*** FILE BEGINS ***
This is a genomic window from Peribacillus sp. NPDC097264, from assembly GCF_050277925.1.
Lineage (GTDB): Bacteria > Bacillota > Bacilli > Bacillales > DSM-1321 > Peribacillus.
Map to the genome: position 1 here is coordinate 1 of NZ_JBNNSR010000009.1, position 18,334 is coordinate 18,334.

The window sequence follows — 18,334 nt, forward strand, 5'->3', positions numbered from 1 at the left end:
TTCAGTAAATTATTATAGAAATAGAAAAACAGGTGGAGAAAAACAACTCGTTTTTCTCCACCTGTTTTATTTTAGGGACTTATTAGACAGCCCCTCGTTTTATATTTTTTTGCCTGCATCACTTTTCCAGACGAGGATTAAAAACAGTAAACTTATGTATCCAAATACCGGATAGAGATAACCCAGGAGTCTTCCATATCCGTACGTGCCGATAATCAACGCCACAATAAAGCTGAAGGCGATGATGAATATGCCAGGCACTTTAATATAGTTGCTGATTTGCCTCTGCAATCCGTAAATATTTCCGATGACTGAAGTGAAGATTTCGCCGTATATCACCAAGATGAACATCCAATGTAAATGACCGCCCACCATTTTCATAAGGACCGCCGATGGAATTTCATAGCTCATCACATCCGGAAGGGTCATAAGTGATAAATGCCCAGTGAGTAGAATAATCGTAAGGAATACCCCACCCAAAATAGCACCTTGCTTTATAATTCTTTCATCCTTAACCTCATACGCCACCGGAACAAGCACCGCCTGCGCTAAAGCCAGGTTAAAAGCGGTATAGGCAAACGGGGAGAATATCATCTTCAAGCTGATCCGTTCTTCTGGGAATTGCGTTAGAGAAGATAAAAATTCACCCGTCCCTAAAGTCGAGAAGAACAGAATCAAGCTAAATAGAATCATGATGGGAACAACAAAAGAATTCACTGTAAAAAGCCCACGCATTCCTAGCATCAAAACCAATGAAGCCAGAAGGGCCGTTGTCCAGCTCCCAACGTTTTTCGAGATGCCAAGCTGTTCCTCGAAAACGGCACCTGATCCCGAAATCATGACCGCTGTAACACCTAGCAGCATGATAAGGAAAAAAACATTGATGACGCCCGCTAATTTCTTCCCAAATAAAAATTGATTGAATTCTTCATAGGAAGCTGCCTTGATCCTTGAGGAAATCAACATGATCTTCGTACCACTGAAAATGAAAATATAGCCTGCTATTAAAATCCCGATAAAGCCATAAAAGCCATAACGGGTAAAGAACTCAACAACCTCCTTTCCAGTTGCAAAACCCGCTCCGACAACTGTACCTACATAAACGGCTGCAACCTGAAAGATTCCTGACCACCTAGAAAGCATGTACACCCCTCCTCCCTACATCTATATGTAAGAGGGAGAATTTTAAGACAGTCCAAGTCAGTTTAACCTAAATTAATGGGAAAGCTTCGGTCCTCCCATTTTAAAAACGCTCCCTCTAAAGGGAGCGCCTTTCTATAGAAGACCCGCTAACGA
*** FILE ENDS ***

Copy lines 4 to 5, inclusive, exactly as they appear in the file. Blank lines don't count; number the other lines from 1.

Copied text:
The window sequence follows — 18,334 nt, forward strand, 5'->3', positions numbered from 1 at the left end:
TTCAGTAAATTATTATAGAAATAGAAAAACAGGTGGAGAAAAACAACTCGTTTTTCTCCACCTGTTTTATTTTAGGGACTTATTAGACAGCCCCTCGTTTTATATTTTTTTGCCTGCATCACTTTTCCAGACGAGGATTAAAAACAGTAAACTTATGTATCCAAATACCGGATAGAGATAACCCAGGAGTCTTCCATATCCGTACGTGCCGATAATCAACGCCACAATAAAGCTGAAGGCGATGATGAATATGCCAGGCACTTTAATATAGTTGCTGATTTGCCTCTGCAATCCGTAAATATTTCCGATGACTGAAGTGAAGATTTCGCCGTATATCACCAAGATGAACATCCAATGTAAATGACCGCCCACCATTTTCATAAGGACCGCCGATGGAATTTCATAGCTCATCACATCCGGAAGGGTCATAAGTGATAAATGCCCAGTGAGTAGAATAATCGTAAGGAATACCCCACCCAAAATAGCACCTTGCTTTATAATTCTTTCATCCTTAACCTCATACGCCACCGGAACAAGCACCGCCTGCGCTAAAGCCAGGTTAAAAGCGGTATAGGCAAACGGGGAGAATATCATCTTCAAGCTGATCCGTTCTTCTGGGAATTGCGTTAGAGAAGATAAAAATTCACCCGTCCCTAAAGTCGAGAAGAACAGAATCAAGCTAAATAGAATCATGATGGGAACAACAAAAGAATTCACTGTAAAAAGCCCACGCATTCCTAGCATCAAAACCAATGAAGCCAGAAGGGCCGTTGTCCAGCTCCCAACGTTTTTCGAGATGCCAAGCTGTTCCTCGAAAACGGCACCTGATCCCGAAATCATGACCGCTGTAACACCTAGCAGCATGATAAGGAAAAAAACATTGATGACGCCCGCTAATTTCTTCCCAAATAAAAATTGATTGAATTCTTCATAGGAAGCTGCCTTGATCCTTGAGGAAATCAACATGATCTTCGTACCACTGAAAATGAAAATATAGCCTGCTATTAAAATCCCGATAAAGCCATAAAAGCCATAACGGGTAAAGAACTCAACAACCTCCTTTCCAGTTGCAAAACCCGCTCCGACAACTGTACCTACATAAACGGCTGCAACCTGAAAGATTCCTGACCACCTAGAAAGCATGTACACCCCTCCTCCCTACATCTATATGTAAGAGGGAGAATTTTAAGACAGTCCAAGTCAGTTTAACCTAAATTAATGGGAAAGCTTCGGTCCTCCCATTTTAAAAACGCTCCCTCTAAAGGGAGCGCCTTTCTATAGAAGACCCGCTAACGA